February 2022 Macro & Markets Update

For Professional Clients Only
Macro & Market Update

As worry over Covid receded, investors began the month focussed on the persistence of global inflation, however, as the month progressed the escalating situation in Ukraine dominated, culminating in the unexpected decision by Putin to embark on a full-scale invasion of Ukraine. Beyond the tragic loss of life that is currently unfolding, we will use this monthly commentary to outline the immediate consequences the war is having on global markets and outline our current assessment of its possible medium-term impact.

Inflation continues to be a consistent issue that central bankers are now having to consider despite the negative impact the situation in Ukraine might have on global growth. The start of the month saw a strong US labour market report and another upside surprise to inflation, with both headline and core inflation rates hitting 40-year highs. Headline inflation in the US rose to 7.5% year-on-year leading certain members of the Federal Reserve to call for a 0.5% rise in interest rates at its next meeting rather than the anticipated 0.25%. This led to a dramatic repricing of the expected pace of US interest rate rises, with yields moving higher along the Treasury curve and the 10-year bond yield breaking through the 2% barrier.  Similarly, the UK saw headline inflation rise 5.5% year-on-year, a near three-decade high. There has also been a notable broadening out of inflation across the basket of items measured. Rather than being focussed on a narrow group of items, 70% of the basket is now seeing year-on-year inflation of more than 3%. At the latest Monetary Policy Committee meeting, four members voted for 0.5% increase in the bank rate fearing that overly accommodative policy could lead to an upward spiral in inflation if it feeds through into higher wage demands. The Bank of England now expects CPI inflation to peak at 7.25%, up 2% compared to its November projection highlighting both the difficulty in forecasting inflation as well as the potential squeeze facing consumers as wage growth fails to keep up with the rising price of goods. These inflation forecasts will only have moved higher as a consequence of the invasion of Ukraine, which has pushed crude oil prices up to levels last seen in 2012. Against this inflationary backdrop, sectors such as commodities and initially financials performed well whilst defensive asset classes, such as fixed income, have struggled given the lack of inflation protection. Similarly, growth sectors such as technology have been under continuous pressure given the lofty valuation multiples the sector has enjoyed in recent years.  Post the invasion of Ukraine there is now a two-way pull as inflationary pressures are likely to persist or even accelerate whilst global growth forecasts look set to come back. Central bankers, however, have indicated they are likely to continue to raise interest rates to combat inflation and markets have begun to contemplate the unpalatable prospect of stagflation (low economic growth coupled with high inflation).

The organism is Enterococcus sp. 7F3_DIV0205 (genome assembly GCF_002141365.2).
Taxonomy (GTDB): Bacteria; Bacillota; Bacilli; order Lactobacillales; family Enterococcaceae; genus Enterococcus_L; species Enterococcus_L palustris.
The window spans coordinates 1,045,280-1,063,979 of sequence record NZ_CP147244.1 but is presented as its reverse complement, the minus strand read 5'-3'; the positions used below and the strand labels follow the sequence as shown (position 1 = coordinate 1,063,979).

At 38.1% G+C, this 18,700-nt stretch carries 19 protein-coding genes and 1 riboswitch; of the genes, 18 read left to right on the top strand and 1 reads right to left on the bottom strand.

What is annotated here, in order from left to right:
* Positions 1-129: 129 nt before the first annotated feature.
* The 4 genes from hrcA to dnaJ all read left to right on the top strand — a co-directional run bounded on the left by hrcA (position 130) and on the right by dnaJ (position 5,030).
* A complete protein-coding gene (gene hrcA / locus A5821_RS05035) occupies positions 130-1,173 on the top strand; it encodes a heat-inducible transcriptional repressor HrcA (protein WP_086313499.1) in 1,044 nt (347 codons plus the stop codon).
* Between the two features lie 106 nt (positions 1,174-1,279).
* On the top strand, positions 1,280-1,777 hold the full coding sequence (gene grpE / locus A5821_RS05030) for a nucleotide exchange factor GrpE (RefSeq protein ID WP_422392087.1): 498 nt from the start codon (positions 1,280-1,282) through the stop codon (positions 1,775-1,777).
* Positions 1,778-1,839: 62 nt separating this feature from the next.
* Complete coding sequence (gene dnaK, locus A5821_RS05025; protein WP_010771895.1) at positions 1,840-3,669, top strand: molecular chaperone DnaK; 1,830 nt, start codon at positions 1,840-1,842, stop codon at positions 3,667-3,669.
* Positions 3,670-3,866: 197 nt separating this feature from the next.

The immediate consequence of the invasion of Ukraine was to see a fall in risk assets globally, with equity markets weak across the board and financial stocks reversing their previous strength. The UK market, however, was an outlier given the high weighting within the index to commodity markets, which performed strongly over the month. Eastern European indices were notably poor given the speed and breadth of sanctions imposed on Russian companies and fears over its regional economic impact. As described above, there was broad strength across the basket of commodities (industrial, agricultural and energy) as concerns over supply restrictions from Russia and Ukraine outweighed any concerns over a slowdown in demand. The traditional safe-havens of gold and government debt and the US dollar also performed well.

Fund Performance

Wise Multi-Asset Income

In February, the TB Wise Multi-Asset Income fund fell 3.2%, behind the IA Flexible Investment sector which fell 1.7%. February marks the end of the fund’s financial year over which time the fund has risen 15.2%. This compares to a rise of 5.3% for CPI and 3.6% for the IA Flexible sector. Given the increased economic uncertainty, our direct financials holding were the worst contributors during the month. This was exacerbated by an unexpected profit warning from Morse’s Club citing elevated complaints from Claims Management Companies. In response we have exited our holding in its entirety. Equity and Private Equity funds, such as BMO Private Equity, Schroder Global Equity, Schroder UK Mid Cap and Aberforth Smaller Companies were weak in a risk-off environment that saw discounts to underlying net asset values widen. We saw similar discount widening at property companies, Palace Capital, Ediston Property and Standard Life Investment Property Income. All three companies have recently significantly strengthened their balance-sheets via asset disposals and announced increased net asset values. We continue to believe they are well positioned for the current environment as a result. Our commodity exposed holdings positively contributed to performance, most directly via Blackrock World mining but also indirectly via JLEN Environmental and GCP Infrastructure, which benefit from rising power prices.

Wise Multi-Asset Growth